As the Senate impeachment trial gets underway, slightly more Americans say that Donald Trump should be removed from office than say he should stay in office, with these views starkly divided along partisan lines.
Roughly half of U.S. adults (51%) say the outcome of the Senate trial should be Trump’s removal from office, while 46% say the result should lead to Trump remaining in office.
An overwhelming share of Republicans and Republican-leaning independents (86%) say the trial should result in Trump remaining in office, while roughly the same share of Democrats and Democratic leaners (85%) think Trump should be removed.
While the public’s preferences for the outcome of the Senate trial are closely divided, 63% of Americans say Trump has definitely (38%) or probably (25%) done things that are illegal, either during his time in office or while he was running for president.
A larger majority (70%) say he has definitely (45%) or probably (26%) done unethical things, according to the new survey, conducted Jan. 6-19 among 12,638 U.S. adults on Pew Research Center’s American Trends Panel.
Trump’s overall job ratings have not changed in the wake of the impeachment process, just as they have remained relatively stable over the course of his presidency.
In the current survey, 40% approve of the way Trump is handling his job as president, while 58% say they disapprove.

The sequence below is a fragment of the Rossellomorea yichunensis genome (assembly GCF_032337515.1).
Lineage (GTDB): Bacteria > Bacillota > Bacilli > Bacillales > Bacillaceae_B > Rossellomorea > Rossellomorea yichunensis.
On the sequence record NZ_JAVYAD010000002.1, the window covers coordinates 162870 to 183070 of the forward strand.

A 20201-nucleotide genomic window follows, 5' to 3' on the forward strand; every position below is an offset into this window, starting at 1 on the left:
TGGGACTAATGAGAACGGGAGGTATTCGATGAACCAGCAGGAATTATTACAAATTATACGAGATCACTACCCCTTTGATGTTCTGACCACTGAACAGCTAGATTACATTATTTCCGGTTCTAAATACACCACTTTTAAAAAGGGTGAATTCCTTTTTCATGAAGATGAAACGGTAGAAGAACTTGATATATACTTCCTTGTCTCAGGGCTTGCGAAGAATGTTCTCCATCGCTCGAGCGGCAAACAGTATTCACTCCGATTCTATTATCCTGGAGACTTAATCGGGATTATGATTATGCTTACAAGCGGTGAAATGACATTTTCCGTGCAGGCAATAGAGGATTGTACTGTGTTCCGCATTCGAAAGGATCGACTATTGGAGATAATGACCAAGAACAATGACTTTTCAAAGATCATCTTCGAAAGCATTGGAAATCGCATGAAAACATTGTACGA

Views are about the same as they were in September 2019 (40% approve, 59% disapprove), prior to the House of Representatives launching a formal impeachment inquiry and voting to impeach the president.
Opinions about what the outcome of the trial should be are sharply divided along party lines.
More than eight-in-ten Republicans and Republican-leaning independents (86%) say that the Senate trial should result in Trump staying in office.
By contrast, a nearly identical share of Democrats and Democratic leaners (85%) say the trial should result in Trump’s removal.
And while a 56% majority of Americans ages 65 and older say Trump should remain in office, 63% of those under 30 say the trial should lead to Trump’s removal.
To some extent this age divide reflects that younger adults tend to be more Democratic than older adults, but younger Americans are more likely to say this even after accounting for partisanship.
Among Republicans, just 7% of those 50 and older say Trump should be removed from office.
By comparison, 26% of Republicans ages 18 to 29 and 16% of those 30 to 49 say the outcome of the Senate trial should result in Trump’s removal from office.
There are no age differences in these views among Democrats: Roughly 85% of those in all age groups say the outcome of the Senate trial should be Trump’s removal.
Clear majorities of both black (82%) and Hispanic (66%) Americans say the Senate trial should result in Trump’s removal, while 58% of white Americans say the Senate should not remove Trump.
There is a stark difference in these views by education, particularly among white Americans.
Nearly two-thirds of white Americans without a college degree (64%) say Trump should remain in office following the Senate trial.
But the balance of opinion is reversed among white Americans with a college degree or more education: 53% say the outcome of the Senate trial should be that Trump is removed from office.